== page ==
Mark Templeton + Kyle Armstrong: Extensions
“Attention must be paid,” says Linda Loman in Death of a Salesman, and though the words are uttered in reference to her husband Willy, the words could be said in reference to a great many things in our memory-impoverished age—cultural history among them. Too many of a country's great figures threaten to fade away if they're not kept alive in one way or another, and that general principle applies as much to Canada as anywhere else, given how rarely names such as Northrop Frye, Irving Layton, Margaret Laurence, and Robertson Davies form part of the current national conversation. With that in mind, we applaud the efforts of sound artist Mark Templeton and film-maker Kyle Armstrong for doing their part in keeping the memory of Marshall McLuhan alive in the form of the audio-visual production Extensions. It's eminently possible that someone, after being exposed to the thirty-seven-minute work, will be curious enough to seek out The Gutenberg Galaxy or Understanding Media as a result.
Extensions, the inaugural release on Templeton's Edmonton-based Graphical imprint and available in an edition of 300 (gatefold LP and DVD), is a physical embodiment of McLuhan's oft-quoted “The medium is the message” in one very real sense: as it was designed to be experienced as both an audio and visual experience, one's experience of it would suffer if it were broached as a purely audio work only—even if Templeton's contribution to the project certainly holds up when listened to sans visuals. But both dimensions are integral for Extensions to be appreciated in its intended form, given the degree of synchronicity between the sounds and images as well as the fact that the work's content incorporates both original and sampled film and audio.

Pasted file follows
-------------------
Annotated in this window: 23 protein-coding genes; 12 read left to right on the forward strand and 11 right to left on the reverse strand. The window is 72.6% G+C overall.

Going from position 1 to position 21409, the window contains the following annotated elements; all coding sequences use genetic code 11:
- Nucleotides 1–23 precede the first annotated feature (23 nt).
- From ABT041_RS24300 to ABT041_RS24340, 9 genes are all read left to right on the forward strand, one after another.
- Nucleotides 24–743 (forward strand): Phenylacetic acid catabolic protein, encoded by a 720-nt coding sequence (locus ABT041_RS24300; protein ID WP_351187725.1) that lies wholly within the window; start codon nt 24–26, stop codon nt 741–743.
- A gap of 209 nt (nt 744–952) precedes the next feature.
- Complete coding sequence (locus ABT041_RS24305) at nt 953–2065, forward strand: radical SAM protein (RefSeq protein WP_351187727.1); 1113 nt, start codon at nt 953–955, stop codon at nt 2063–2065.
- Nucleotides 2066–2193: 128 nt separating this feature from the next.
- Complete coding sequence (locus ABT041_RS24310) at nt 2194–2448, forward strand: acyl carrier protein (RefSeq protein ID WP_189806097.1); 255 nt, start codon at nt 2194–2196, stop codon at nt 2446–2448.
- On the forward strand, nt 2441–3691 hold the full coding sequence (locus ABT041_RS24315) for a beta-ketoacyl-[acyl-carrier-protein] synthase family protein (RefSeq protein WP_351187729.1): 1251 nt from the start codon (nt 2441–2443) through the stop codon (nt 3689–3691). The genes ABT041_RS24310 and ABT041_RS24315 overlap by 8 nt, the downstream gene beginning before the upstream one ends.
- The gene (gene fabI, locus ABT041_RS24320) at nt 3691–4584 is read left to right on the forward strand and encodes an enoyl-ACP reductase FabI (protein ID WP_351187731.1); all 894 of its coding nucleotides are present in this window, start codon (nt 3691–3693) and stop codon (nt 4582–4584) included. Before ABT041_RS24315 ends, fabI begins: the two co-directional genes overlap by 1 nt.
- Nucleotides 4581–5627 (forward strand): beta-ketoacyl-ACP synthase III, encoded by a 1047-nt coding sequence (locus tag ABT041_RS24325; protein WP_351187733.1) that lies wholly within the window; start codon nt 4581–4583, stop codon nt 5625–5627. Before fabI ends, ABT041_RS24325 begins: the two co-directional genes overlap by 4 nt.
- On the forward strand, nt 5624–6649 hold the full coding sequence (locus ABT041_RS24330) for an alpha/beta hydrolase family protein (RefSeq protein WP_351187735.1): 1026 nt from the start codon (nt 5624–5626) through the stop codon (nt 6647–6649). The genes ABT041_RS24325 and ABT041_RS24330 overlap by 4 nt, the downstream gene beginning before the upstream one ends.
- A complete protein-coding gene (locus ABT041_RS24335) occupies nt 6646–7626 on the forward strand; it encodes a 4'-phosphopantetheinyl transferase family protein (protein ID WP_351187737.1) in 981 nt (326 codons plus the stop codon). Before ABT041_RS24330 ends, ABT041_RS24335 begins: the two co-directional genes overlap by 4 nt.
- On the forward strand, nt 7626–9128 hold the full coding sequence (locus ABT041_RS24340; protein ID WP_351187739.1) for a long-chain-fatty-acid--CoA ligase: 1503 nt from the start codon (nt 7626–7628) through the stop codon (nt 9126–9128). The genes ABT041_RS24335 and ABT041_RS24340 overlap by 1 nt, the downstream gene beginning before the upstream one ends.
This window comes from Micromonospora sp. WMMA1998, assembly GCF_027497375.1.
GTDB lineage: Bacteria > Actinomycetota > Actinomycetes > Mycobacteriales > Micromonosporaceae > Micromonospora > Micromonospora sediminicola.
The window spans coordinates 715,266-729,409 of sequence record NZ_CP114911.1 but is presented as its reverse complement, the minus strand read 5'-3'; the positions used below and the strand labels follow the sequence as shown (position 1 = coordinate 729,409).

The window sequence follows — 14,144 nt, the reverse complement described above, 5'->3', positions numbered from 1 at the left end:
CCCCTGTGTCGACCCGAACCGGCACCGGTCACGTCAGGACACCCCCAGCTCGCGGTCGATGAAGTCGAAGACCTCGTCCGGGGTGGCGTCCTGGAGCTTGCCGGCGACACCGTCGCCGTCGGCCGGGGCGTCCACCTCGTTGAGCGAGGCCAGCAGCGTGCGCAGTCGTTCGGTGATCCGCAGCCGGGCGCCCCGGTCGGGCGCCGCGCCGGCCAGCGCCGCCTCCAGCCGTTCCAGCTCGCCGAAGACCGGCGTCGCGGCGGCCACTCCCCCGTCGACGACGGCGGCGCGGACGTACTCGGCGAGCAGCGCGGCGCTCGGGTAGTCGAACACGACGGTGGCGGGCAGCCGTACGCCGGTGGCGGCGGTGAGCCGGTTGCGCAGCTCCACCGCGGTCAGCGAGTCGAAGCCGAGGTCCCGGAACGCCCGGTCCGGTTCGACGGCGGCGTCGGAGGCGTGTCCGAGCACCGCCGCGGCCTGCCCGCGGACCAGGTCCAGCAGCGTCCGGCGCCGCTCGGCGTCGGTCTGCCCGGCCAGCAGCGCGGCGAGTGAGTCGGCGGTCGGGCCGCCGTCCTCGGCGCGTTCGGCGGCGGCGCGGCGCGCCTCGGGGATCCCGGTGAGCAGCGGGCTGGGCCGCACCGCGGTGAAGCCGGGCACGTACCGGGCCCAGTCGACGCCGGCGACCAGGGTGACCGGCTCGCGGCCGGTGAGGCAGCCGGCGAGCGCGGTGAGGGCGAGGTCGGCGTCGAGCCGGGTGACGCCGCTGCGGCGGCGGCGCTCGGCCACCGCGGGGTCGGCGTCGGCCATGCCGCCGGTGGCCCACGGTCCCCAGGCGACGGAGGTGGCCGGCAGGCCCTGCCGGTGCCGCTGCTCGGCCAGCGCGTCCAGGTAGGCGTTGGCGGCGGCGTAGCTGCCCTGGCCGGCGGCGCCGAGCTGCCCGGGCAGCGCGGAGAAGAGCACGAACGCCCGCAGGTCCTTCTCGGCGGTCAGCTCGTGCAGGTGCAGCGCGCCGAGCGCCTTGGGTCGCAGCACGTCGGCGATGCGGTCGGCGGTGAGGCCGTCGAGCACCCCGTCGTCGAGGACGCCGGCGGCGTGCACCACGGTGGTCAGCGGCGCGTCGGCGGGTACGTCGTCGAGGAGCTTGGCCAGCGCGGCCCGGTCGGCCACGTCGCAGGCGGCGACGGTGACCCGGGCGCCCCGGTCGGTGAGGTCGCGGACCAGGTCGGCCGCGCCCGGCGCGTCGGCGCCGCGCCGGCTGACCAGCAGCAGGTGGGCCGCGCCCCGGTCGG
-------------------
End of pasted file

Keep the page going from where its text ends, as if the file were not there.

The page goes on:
Armstrong brings an experimental non-narrative approach to the heavily manipulated images. Vertical colour bars flow across the screen, and excerpts from McLuhan's writings (sample: “Depth means relating perfectly obvious things to perfectly obvious things”) accompany colour-treated footage of landscapes, faces, numbers, astronauts, nuclear blasts, and so on. Oft distressed, blurred, and obscured by bleaches, dyes, scratches, and moiré-like effects, the multi-layered display flickers in tandem with the music, itself a stuttering stream of voice snippets, woozy horn phrases, and glitchy, turntable-like scratching. Fleeting glimpses of McLuhan himself—the footage lifted from an old CBC interview or National Film Board profile—appear amidst the fluctuating flow, and the work concludes with the man himself asking, “Where would you look for the message in an electric light?”
Templeton's sound design is far removed from the kind featured on his 2007 Anticipate album Standing on a Hummingbird, whose electro-acoustic material often orients itself around guitar playing. By comparison, the collage-like music on Extensions is much more abstract in character, and anything so familiar as an acoustic guitar doesn't figure into the presentation. However, the treatments he and Armstrong apply aren't gratuitous but appropriate, given McLuhan's prophetic views on technology and media and their impact on our “global village.”